Microsoft and Googles War of the Worlds

 
 
By David Coursey  |  Posted 2005-05-27 Email Print this article Print
 
 
 
 
 
 
 

Opinion: Sure, they're eye-catchers, but will local search services really provide useful and timely information?

Its hard not to get excited about the local search services recently announced by Microsoft and Google—and Amazon now is jumping into the mix. Merging street maps with aerial photography, point-to-point routing and a database of interesting places make for some impressive screen displays. Microsoft is calling its effort Virtual Earth. The demonstration I was given even included 45-degree aerial views, allowing users to see the sides of buildings as they move down a virtual street. Theres no question: These things make great demoware. What the companies are building are geographical user interfaces that display database information on top of local maps and aerial photography. It probably overdoes it to call them geographic information systems, but they are cut from that cloth. Maybe these services will become a poor persons GIS as more information is poured into the database and they gain functionality.
Click here to read more about Virtual Earth.
But making local search useful in real life—by people who actually live in the "local" area—is likely to prove much more difficult than building the demos or even creating the geographic user interfaces necessary to drive the services. Heres a problem I posed to the Microsoft folks showing me their Virtual Earth demo. They had already shown how I could ask the service to find a steakhouse near a downtown Seattle hotel. They then dragged the map to another location—I guess I changed hotels—and it magically updated the restaurant list for the new location. What about privacy? Click here to read more about the debate over personal information as search capabilities expand.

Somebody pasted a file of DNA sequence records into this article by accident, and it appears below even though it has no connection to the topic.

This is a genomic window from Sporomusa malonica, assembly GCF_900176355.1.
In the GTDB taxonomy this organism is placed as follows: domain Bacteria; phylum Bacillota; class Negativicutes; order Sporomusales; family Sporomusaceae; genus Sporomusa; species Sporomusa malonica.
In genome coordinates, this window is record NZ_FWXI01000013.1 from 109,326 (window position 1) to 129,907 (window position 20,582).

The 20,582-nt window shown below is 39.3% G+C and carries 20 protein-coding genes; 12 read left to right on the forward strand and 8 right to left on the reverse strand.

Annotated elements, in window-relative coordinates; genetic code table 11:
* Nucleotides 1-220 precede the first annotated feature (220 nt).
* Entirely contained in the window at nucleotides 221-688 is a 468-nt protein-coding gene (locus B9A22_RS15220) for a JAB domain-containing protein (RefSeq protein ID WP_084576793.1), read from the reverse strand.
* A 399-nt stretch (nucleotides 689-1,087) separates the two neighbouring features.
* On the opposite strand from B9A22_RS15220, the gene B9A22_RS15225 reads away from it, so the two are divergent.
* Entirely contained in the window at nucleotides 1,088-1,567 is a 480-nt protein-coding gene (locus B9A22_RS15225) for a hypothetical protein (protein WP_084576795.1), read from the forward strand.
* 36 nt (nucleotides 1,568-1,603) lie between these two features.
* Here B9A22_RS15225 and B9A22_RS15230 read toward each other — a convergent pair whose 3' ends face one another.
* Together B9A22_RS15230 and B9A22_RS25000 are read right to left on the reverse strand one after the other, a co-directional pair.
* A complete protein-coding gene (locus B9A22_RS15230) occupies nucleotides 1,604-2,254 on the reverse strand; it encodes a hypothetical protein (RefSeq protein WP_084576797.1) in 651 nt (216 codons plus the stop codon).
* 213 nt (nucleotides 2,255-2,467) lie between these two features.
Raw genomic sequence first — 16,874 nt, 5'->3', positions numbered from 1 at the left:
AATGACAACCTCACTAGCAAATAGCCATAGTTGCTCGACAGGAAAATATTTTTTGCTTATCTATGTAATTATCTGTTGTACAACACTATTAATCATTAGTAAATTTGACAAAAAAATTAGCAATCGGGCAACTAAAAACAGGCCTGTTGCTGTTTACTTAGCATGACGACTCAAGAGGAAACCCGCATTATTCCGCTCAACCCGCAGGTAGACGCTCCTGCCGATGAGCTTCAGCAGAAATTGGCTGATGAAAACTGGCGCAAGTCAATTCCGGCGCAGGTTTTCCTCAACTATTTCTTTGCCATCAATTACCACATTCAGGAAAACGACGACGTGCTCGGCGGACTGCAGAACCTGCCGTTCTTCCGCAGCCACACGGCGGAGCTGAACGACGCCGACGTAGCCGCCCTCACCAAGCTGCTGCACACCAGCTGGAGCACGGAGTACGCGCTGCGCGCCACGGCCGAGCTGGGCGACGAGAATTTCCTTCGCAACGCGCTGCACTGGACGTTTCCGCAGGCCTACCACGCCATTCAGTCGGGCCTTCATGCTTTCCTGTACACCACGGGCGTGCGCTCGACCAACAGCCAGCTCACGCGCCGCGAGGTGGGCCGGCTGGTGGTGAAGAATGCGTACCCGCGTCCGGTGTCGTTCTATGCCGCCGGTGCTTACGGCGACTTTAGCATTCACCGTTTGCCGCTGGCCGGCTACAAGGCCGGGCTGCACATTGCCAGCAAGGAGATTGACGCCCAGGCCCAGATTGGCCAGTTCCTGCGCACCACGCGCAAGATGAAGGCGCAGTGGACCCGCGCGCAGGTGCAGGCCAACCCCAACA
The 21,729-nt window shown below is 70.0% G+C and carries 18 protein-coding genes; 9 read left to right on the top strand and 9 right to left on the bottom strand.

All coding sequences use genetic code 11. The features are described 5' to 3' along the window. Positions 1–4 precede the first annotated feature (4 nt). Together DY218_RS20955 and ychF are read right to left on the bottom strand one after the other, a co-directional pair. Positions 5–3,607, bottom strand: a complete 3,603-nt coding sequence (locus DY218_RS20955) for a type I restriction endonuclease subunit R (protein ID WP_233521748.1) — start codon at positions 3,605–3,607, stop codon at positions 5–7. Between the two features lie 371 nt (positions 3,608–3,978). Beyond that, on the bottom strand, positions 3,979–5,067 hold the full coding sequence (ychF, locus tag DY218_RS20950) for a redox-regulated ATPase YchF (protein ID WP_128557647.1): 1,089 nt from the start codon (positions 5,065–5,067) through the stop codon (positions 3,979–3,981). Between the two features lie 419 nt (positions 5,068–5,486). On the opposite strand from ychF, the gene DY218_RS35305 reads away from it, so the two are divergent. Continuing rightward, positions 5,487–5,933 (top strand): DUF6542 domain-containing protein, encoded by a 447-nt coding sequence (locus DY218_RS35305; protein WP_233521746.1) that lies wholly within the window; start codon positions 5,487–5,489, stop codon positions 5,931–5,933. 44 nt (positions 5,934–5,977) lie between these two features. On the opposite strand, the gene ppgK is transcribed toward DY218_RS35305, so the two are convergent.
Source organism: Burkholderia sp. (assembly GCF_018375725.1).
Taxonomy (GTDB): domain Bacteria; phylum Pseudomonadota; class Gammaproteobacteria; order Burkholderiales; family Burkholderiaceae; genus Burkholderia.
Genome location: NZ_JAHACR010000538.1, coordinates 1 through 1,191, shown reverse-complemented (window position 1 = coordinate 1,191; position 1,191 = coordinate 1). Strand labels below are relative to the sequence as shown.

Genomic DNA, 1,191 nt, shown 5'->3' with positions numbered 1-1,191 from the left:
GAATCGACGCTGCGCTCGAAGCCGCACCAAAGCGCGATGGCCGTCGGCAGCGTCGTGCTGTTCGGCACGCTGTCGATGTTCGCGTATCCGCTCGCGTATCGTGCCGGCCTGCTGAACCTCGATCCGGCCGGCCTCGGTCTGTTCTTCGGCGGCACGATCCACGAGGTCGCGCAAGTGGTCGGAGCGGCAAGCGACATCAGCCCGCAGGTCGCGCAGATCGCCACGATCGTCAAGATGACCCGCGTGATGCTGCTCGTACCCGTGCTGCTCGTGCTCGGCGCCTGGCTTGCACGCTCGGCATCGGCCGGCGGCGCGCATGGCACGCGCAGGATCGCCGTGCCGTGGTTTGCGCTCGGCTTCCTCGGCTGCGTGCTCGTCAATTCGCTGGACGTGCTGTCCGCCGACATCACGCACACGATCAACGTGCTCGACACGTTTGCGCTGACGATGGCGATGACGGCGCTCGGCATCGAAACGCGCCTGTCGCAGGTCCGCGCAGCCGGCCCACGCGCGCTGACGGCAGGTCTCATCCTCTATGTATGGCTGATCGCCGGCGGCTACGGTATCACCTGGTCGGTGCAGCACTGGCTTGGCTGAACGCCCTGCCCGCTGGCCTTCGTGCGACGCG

Lets forget for a moment that the first generation of the MSN virtual planet doesnt know about things like one-way streets, so its probably good I left downtown Seattle. But what the service also doesnt know, and probably wont for many years, are the answers to more complex questions. For example: Ive just arrived at my hotel. Its 10 p.m., and I want to know about all the restaurants that are within walking distance of my hotel that are still open so I can have a late meal. Now there are already plenty of databases of restaurants available online. But have you used one lately? I am not sure anyone does, usually because they are significantly out of date and not very encyclopedic. I have never seen one that allows such a time-of-day search, and I wonder if hours of operation are even a part of these databases. So I do what everyone else does: Rather than go online for half-baked and half-useful information, I call downstairs and ask the concierge or doorman where to eat. And even if Microsofts Virtual Earth were up-and-running right now, thats still what Id most likely do. Next Page: Improving quality and coverage.



 
 
 
 
One of technology's most recognized bylines, David Coursey is Special Correspondent for eWeek.com, where he writes a daily Blog (blog.ziffdavis.com/coursey) and twice-weekly column. He is also Editor/Publisher of the Technology Insights newsletter and President of DCC, Inc., a professional services and consulting firm.

Former Executive Editor of ZDNet AnchorDesk, Coursey has also been Executive Producer of a number of industry conferences, including DEMO, Showcase, and Digital Living Room. Coursey's columns have been quoted by both Bill Gates and Steve Jobs and he has appeared on ABC News Nightline, CNN, CBS News, and other broadcasts as an expert on computing and the Internet. He has also written for InfoWorld, USA Today, PC World, Computerworld, and a number of other publications. His Web site is www.coursey.com.
 
 
 
 
 
 
 

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